Gov. Northam says Virginia to expand vaccine eligibility to all adults by April 18

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PRINCE WILLIAM COUNTY, Va. (WFXR) — On Thursday morning, Gov. Ralph Northam announced all individuals in Virginia age 16 and older will be eligible to get the COVID-19 vaccine starting on April 18, beating the May 1 nationwide goal set by President Joe Biden.

Northam made the announcement during a visit to a vaccination clinic at First Mount Zion Baptist Church in Prince William County, where officials say more than 1,000 vaccines will be administered on Thursday, April 1.

According to the governor’s office, this news comes as Virginia nears the end of Phase 1, which means not only has almost every Virginian in the highest risk groups who pre-registered for a vaccination appointment received one, but those still on the pre-registration list are set to receive appointment invitations within the next two weeks.

“The COVID-19 vaccine is the light at the end of the tunnel—and that light is getting brighter every day as more and more Virginians get vaccinated,” said Northam. “We continue to work with diverse providers and community partners across the Commonwealth to distribute vaccines in a fair and equitable way and ensure those at the highest risk are vaccinated first. Expanding vaccine eligibility to all adults marks an important milestone in our ongoing efforts to put this pandemic behind us, and I thank all of the public health staff, health care workers, vaccinators, and volunteers who have helped make this possible.”

With more than 3.7 million doses of vaccine administered so far in Virginia, officials say more than one in three adults have received at least one dose while one in five Virginians are fully vaccinated.

“Virginia is administering vaccine doses as quickly as they are provided by the federal government. Because the Commonwealth has followed guidance from the Centers for Disease Control and Prevention (CDC) to prioritize those at highest risk, and because Virginia is a large and diverse state with many essential workers, many out-of-state commuters, and a high percentage of the population that wants to be vaccinated, it has taken some time to open eligibility to the general public.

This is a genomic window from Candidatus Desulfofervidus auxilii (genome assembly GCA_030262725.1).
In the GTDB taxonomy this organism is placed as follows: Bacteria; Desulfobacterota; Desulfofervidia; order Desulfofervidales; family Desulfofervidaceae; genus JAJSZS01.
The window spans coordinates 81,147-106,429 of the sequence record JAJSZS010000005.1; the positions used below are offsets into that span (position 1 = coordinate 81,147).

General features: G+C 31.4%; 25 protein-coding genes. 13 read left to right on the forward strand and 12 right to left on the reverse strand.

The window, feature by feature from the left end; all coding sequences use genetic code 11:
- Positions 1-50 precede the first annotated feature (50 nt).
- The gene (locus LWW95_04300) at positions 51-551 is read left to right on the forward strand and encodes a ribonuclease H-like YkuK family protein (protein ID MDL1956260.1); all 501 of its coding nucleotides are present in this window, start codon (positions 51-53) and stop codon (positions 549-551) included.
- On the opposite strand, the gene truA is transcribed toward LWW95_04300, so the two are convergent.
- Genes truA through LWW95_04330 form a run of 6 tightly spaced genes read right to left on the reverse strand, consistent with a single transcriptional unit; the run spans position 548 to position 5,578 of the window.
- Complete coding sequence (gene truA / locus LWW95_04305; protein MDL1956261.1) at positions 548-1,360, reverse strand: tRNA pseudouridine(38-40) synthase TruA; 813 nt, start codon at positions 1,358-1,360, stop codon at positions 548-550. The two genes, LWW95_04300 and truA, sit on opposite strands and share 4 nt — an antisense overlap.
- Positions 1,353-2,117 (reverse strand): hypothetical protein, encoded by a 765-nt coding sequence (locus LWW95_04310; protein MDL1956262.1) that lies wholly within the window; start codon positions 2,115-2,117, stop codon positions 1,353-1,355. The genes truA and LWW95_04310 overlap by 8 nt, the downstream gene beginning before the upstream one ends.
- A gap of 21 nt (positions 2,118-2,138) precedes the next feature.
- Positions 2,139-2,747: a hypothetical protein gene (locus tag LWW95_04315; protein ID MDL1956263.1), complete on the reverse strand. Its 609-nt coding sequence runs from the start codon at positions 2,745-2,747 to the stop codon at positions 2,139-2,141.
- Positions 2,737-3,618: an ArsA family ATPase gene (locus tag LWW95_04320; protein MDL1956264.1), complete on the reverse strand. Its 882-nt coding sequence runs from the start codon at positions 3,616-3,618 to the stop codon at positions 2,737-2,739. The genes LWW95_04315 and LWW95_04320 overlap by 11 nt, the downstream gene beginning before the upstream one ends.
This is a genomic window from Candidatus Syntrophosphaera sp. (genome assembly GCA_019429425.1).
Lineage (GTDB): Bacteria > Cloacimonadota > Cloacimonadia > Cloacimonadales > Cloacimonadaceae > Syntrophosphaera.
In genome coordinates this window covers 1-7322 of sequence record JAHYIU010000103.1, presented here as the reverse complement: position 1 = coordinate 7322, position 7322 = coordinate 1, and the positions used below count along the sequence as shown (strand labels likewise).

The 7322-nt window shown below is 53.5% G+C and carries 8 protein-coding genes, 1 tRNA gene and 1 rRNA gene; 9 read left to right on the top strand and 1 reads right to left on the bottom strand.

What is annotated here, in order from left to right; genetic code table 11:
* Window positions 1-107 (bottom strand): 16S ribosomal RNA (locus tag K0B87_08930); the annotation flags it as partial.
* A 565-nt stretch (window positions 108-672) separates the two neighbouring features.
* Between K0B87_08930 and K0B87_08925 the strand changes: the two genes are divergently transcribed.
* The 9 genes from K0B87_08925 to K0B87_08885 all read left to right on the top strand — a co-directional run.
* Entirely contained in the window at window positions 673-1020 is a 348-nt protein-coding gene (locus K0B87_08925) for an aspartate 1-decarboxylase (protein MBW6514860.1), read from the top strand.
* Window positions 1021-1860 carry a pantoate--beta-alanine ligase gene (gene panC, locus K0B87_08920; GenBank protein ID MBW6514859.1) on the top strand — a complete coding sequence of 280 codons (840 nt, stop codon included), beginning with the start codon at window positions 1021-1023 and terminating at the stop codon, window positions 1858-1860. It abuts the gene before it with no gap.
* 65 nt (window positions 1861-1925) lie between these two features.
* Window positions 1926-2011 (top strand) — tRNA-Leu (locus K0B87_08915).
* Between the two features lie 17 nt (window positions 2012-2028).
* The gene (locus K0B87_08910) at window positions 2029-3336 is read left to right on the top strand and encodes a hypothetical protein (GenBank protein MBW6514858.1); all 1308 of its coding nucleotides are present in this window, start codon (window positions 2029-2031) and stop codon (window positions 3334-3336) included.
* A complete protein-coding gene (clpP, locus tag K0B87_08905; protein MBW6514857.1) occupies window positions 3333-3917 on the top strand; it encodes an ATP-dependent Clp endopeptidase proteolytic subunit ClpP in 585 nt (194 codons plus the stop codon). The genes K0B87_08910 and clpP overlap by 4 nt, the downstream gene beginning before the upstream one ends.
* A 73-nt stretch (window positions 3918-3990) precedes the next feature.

In addition to adopting phased eligibility based on risk, Virginia has focused on equity throughout its vaccination effort by providing targeted resources in multiple languages, scheduling clinics in collaboration with community partners, performing grassroots outreach to drive pre-registration and scheduling, and implementing large, state-run Community Vaccination Centers in areas with vulnerable populations. These efforts will continue when eligibility opens to the general public in Phase 2.”

Office of Gov. Ralph Northam

According to the governor’s office, 21 of Virginia’s 35 local health districts have already started vaccinating essential workers in Phase 1c after offering appointments to everyone on the pre-registration list who is eligible in Phases 1a or 1b.

Starting Sunday, April 4, officials say health districts that have invited everyone pre-registered in Phase 1c will be allowed to invite members of the general public who have pre-registered.

Based on the supply projected by the federal government, all Virginia health districts will have enough vaccines to open up appointments to the general public by April 18, according to Thursday’s statement from the governor’s office.

However, people at highest risk will reportedly continue to receive priority in the scheduling process.

Even if you are not currently eligible to receive your vaccine, anyone who lives or works in Virginia and is interested in receiving a vaccine should pre-register by clicking here or by calling 1-877-VAX-IN-VA.

After you pre-register through the state site, officials say you will be contacted when it is your turn to be vaccinated.

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